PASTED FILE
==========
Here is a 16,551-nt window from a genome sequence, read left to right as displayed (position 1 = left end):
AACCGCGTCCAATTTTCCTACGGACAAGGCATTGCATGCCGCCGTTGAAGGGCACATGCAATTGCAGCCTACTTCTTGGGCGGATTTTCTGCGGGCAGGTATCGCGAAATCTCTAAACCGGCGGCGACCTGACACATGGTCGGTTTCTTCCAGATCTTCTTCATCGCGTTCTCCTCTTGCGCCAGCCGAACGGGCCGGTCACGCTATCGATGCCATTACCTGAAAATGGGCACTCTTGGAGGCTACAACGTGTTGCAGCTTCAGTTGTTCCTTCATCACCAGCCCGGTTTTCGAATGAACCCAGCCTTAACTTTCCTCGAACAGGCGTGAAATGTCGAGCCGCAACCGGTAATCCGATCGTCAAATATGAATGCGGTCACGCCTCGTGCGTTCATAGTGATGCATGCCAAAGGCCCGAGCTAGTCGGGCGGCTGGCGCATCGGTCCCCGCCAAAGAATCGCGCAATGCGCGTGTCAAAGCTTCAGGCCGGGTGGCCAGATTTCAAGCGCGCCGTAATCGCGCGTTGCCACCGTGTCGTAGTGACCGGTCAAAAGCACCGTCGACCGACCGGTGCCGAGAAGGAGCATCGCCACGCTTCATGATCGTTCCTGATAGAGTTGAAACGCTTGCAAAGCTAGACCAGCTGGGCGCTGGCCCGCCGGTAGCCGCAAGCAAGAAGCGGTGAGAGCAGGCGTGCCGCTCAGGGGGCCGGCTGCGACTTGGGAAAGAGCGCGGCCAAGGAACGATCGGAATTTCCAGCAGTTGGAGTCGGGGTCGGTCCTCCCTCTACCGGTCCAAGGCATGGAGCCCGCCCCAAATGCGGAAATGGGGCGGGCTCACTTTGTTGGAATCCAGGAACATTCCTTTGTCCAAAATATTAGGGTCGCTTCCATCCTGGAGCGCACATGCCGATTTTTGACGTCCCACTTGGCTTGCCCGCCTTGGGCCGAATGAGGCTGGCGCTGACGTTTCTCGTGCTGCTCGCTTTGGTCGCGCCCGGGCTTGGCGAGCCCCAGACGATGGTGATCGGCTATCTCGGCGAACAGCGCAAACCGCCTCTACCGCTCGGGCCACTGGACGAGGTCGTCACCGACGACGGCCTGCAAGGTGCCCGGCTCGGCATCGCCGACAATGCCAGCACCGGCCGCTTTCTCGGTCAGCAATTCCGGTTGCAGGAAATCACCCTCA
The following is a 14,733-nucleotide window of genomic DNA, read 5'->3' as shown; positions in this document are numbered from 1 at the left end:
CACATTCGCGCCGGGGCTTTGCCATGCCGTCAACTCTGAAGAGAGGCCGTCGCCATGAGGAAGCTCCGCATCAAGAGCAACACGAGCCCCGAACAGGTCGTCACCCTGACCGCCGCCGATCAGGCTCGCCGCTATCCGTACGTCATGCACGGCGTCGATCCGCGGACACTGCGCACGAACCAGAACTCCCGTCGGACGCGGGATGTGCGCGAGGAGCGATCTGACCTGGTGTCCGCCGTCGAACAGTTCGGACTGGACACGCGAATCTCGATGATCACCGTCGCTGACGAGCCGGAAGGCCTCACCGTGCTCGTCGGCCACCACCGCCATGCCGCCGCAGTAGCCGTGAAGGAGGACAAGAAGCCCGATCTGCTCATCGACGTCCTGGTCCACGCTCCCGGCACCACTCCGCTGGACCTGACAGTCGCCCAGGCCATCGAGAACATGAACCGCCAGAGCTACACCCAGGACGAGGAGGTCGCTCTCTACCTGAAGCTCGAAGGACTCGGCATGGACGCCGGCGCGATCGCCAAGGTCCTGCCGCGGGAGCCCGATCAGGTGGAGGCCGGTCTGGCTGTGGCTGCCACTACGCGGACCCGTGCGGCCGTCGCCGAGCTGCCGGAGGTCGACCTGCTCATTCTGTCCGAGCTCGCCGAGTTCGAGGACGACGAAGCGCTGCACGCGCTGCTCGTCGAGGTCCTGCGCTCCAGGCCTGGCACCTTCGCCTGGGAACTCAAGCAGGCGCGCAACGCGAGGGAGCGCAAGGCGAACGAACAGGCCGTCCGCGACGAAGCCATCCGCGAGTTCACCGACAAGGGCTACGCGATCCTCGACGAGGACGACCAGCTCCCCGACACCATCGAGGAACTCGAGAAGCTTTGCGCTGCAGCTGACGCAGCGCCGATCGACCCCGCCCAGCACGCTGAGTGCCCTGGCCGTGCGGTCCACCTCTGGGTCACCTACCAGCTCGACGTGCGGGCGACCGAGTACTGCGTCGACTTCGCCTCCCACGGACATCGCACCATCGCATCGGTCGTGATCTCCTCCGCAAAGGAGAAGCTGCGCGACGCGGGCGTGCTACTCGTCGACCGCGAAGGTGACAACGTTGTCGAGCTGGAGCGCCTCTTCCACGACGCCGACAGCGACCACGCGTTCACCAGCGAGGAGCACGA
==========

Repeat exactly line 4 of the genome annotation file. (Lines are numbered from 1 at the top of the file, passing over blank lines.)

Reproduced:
CACATTCGCGCCGGGGCTTTGCCATGCCGTCAACTCTGAAGAGAGGCCGTCGCCATGAGGAAGCTCCGCATCAAGAGCAACACGAGCCCCGAACAGGTCGTCACCCTGACCGCCGCCGATCAGGCTCGCCGCTATCCGTACGTCATGCACGGCGTCGATCCGCGGACACTGCGCACGAACCAGAACTCCCGTCGGACGCGGGATGTGCGCGAGGAGCGATCTGACCTGGTGTCCGCCGTCGAACAGTTCGGACTGGACACGCGAATCTCGATGATCACCGTCGCTGACGAGCCGGAAGGCCTCACCGTGCTCGTCGGCCACCACCGCCATGCCGCCGCAGTAGCCGTGAAGGAGGACAAGAAGCCCGATCTGCTCATCGACGTCCTGGTCCACGCTCCCGGCACCACTCCGCTGGACCTGACAGTCGCCCAGGCCATCGAGAACATGAACCGCCAGAGCTACACCCAGGACGAGGAGGTCGCTCTCTACCTGAAGCTCGAAGGACTCGGCATGGACGCCGGCGCGATCGCCAAGGTCCTGCCGCGGGAGCCCGATCAGGTGGAGGCCGGTCTGGCTGTGGCTGCCACTACGCGGACCCGTGCGGCCGTCGCCGAGCTGCCGGAGGTCGACCTGCTCATTCTGTCCGAGCTCGCCGAGTTCGAGGACGACGAAGCGCTGCACGCGCTGCTCGTCGAGGTCCTGCGCTCCAGGCCTGGCACCTTCGCCTGGGAACTCAAGCAGGCGCGCAACGCGAGGGAGCGCAAGGCGAACGAACAGGCCGTCCGCGACGAAGCCATCCGCGAGTTCACCGACAAGGGCTACGCGATCCTCGACGAGGACGACCAGCTCCCCGACACCATCGAGGAACTCGAGAAGCTTTGCGCTGCAGCTGACGCAGCGCCGATCGACCCCGCCCAGCACGCTGAGTGCCCTGGCCGTGCGGTCCACCTCTGGGTCACCTACCAGCTCGACGTGCGGGCGACCGAGTACTGCGTCGACTTCGCCTCCCACGGACATCGCACCATCGCATCGGTCGTGATCTCCTCCGCAAAGGAGAAGCTGCGCGACGCGGGCGTGCTACTCGTCGACCGCGAAGGTGACAACGTTGTCGAGCTGGAGCGCCTCTTCCACGACGCCGACAGCGACCACGCGTTCACCAGCGAGGAGCACGA